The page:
How did the Internet?

Internet is a global system consisting ofunited computer networks. Today, with the help of it, an information environment has been formed that covers the entire planet and serves as a physical infrastructure for the World Wide Web. Who is behind the creation of one of the greatest inventions of mankind?

Internet in the usual way for us appearedapproximately in the mid-1990s, but he was initiated by one of the projects of the US Department of Defense (DARPA), launched in 1969. The task of the project was to create an uninterrupted digital connection, provided that there were possible military collisions. For its implementation, the leading American universities have taken.

It is no exaggeration to say that on October 291969 was a turning point in the history of the development of information technology. At 9 pm, a data transfer session was conducted between two computers of the ARPANET network (a prototype of the Internet), one of which was located at the University of California, Los Angeles, and the other at 600 kilometers at Stanford University. The attempt was successful, and it was on this day that you can celebrate the birthday of the Internet.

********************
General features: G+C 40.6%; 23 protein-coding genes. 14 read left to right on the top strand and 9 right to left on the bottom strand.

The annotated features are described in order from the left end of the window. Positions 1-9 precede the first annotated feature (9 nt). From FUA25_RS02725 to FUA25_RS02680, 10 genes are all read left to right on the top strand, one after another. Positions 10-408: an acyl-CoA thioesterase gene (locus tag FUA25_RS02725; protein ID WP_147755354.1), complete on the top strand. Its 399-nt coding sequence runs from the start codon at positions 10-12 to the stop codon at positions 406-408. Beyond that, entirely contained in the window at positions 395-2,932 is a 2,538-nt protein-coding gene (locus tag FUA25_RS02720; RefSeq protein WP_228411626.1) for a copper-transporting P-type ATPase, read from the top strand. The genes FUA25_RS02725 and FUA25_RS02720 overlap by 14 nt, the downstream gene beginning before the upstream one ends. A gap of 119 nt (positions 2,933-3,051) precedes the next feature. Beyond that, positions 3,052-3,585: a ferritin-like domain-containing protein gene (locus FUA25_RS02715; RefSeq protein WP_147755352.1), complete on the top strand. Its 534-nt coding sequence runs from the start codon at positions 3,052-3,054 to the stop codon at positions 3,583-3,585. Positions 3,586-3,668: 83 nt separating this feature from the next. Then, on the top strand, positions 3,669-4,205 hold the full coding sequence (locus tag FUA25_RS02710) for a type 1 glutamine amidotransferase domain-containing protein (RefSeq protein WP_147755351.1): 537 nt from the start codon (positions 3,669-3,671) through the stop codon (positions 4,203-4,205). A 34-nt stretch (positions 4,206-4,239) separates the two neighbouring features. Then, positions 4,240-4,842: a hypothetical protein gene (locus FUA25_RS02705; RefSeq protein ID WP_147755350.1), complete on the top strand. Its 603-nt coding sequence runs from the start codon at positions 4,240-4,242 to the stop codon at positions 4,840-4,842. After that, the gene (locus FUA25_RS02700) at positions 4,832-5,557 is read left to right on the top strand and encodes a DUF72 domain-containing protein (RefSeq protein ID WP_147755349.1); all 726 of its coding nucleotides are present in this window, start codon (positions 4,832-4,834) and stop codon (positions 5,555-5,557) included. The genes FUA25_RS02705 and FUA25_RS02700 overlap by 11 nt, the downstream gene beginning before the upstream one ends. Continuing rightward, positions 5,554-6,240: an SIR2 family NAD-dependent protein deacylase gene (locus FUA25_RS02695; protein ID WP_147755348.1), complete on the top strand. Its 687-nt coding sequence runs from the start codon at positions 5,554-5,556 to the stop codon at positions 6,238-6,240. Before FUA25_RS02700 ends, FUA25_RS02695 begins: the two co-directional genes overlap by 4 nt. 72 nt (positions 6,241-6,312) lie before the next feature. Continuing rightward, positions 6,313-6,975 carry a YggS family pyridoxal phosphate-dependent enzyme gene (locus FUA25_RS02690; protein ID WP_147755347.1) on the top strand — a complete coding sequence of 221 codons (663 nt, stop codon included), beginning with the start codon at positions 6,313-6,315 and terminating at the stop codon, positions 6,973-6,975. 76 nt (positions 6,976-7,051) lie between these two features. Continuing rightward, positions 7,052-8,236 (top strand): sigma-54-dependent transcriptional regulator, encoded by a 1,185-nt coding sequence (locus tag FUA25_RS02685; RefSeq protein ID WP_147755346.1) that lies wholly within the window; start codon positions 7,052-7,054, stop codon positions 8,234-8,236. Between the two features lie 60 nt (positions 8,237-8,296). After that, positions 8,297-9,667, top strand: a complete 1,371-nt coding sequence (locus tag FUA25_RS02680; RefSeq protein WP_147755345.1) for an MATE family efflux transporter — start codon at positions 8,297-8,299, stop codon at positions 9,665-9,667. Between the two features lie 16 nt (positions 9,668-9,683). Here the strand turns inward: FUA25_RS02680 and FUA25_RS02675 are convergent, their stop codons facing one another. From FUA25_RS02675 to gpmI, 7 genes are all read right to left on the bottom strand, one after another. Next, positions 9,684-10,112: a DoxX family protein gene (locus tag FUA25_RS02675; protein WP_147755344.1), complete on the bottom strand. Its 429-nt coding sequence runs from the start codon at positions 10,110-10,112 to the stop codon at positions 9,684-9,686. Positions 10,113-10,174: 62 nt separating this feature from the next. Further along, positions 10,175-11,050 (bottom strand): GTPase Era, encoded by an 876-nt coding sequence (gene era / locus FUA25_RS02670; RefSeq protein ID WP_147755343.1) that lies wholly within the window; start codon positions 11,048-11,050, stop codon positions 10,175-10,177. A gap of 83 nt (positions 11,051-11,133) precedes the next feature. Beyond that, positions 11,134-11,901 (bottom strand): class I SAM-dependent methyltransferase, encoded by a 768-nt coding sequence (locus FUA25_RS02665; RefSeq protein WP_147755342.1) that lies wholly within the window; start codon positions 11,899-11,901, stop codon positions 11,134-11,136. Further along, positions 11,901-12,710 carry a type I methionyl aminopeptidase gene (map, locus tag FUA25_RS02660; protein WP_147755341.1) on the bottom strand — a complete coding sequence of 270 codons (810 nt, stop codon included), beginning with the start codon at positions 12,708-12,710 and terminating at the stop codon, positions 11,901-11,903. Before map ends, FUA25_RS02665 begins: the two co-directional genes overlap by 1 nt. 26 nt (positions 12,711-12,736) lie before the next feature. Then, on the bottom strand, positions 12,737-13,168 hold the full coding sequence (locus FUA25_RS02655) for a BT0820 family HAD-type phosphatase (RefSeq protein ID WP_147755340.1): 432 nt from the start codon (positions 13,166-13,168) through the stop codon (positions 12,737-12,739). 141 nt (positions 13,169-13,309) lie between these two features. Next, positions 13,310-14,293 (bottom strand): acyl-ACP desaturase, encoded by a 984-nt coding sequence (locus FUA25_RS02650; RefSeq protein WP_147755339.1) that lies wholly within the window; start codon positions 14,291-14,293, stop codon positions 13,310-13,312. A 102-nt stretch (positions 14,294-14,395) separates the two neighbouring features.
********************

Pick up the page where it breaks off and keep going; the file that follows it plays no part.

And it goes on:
In 1971, a program was developed forsending and receiving email messages. It became so popular that throughout the 1970s, the network was most often used to work with a mail program (the first mailing lists started to go on) or with a notice board.

On January 1, 1983 the ARPANET network changed the protocolwith NCP (Network Control Program) on TCP / IP, used today. In those years, ARPANET has become so popular that it is this network that is associated with the Internet. Although soon ARPANET had a solid competitor - inter-university network NFSNet, which connected several smaller networks and worked much faster.

In 1989, at CERN (Europeannuclear research) the idea was born and the concept of the World Wide Web was developed, that is, the transfer of hypertext documents via the Internet - the World Wide Web. The merit in her invention belongs to the British scientist Tim Berners-Lee. It is called the "father" of the modern Internet. He also began developing the Http protocol and the HTML programming language. Already just around the corner was the writing of a graphic protocol for the development of hypertext browsers, and they are known to have made the Internet widely and easily accessible.

In 1990, the ARPANET network fell into oblivion, losingon all fronts of NSFNET. In the same year, the first successful attempt was made to connect to the network using a telephone set. In 1991, web technologies became widely available, and today they are used, according to various estimates, from 1 to 1.5 billion people, that is, every fifth inhabitant of the Earth.

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